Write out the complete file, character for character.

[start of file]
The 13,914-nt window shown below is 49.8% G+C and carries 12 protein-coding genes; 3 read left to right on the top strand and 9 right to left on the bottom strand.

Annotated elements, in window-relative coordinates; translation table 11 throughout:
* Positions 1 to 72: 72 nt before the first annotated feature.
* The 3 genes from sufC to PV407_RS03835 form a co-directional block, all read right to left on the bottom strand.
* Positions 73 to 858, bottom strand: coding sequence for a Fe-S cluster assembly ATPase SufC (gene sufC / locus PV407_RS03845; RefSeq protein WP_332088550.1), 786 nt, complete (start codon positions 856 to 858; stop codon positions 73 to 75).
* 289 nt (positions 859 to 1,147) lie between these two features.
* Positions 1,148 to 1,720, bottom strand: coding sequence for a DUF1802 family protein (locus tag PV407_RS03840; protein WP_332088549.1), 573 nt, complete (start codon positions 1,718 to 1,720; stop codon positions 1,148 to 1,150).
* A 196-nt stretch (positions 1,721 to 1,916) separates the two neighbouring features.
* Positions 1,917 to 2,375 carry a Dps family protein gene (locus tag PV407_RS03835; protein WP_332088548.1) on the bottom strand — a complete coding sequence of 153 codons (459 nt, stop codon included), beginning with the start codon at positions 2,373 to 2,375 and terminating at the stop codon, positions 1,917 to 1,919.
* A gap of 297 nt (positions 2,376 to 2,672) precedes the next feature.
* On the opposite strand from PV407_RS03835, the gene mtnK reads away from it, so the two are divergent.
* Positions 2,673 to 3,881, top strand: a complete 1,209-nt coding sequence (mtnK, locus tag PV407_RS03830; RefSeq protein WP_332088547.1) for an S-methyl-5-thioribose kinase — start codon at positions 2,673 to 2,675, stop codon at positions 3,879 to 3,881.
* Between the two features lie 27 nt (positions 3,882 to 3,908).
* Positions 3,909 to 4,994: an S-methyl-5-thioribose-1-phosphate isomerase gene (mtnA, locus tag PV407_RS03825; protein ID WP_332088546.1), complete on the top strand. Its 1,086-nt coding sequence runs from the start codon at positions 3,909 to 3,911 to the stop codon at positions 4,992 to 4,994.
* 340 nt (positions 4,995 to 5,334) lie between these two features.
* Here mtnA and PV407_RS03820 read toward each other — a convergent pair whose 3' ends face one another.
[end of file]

The 13,914-nt window shown below is 49.8% G+C and carries 12 protein-coding genes; 3 read left to right on the top strand and 9 right to left on the bottom strand.

Annotated elements, in window-relative coordinates; translation table 11 throughout:
* Positions 1 to 72: 72 nt before the first annotated feature.
* The 3 genes from sufC to PV407_RS03835 form a co-directional block, all read right to left on the bottom strand.
* Positions 73 to 858, bottom strand: coding sequence for a Fe-S cluster assembly ATPase SufC (gene sufC / locus PV407_RS03845; RefSeq protein WP_332088550.1), 786 nt, complete (start codon positions 856 to 858; stop codon positions 73 to 75).
* 289 nt (positions 859 to 1,147) lie between these two features.
* Positions 1,148 to 1,720, bottom strand: coding sequence for a DUF1802 family protein (locus tag PV407_RS03840; protein WP_332088549.1), 573 nt, complete (start codon positions 1,718 to 1,720; stop codon positions 1,148 to 1,150).
* A 196-nt stretch (positions 1,721 to 1,916) separates the two neighbouring features.
* Positions 1,917 to 2,375 carry a Dps family protein gene (locus tag PV407_RS03835; protein WP_332088548.1) on the bottom strand — a complete coding sequence of 153 codons (459 nt, stop codon included), beginning with the start codon at positions 2,373 to 2,375 and terminating at the stop codon, positions 1,917 to 1,919.
* A gap of 297 nt (positions 2,376 to 2,672) precedes the next feature.
* On the opposite strand from PV407_RS03835, the gene mtnK reads away from it, so the two are divergent.
* Positions 2,673 to 3,881, top strand: a complete 1,209-nt coding sequence (mtnK, locus tag PV407_RS03830; RefSeq protein WP_332088547.1) for an S-methyl-5-thioribose kinase — start codon at positions 2,673 to 2,675, stop codon at positions 3,879 to 3,881.
* Between the two features lie 27 nt (positions 3,882 to 3,908).
* Positions 3,909 to 4,994: an S-methyl-5-thioribose-1-phosphate isomerase gene (mtnA, locus tag PV407_RS03825; protein ID WP_332088546.1), complete on the top strand. Its 1,086-nt coding sequence runs from the start codon at positions 3,909 to 3,911 to the stop codon at positions 4,992 to 4,994.
* 340 nt (positions 4,995 to 5,334) lie between these two features.
* Here mtnA and PV407_RS03820 read toward each other — a convergent pair whose 3' ends face one another.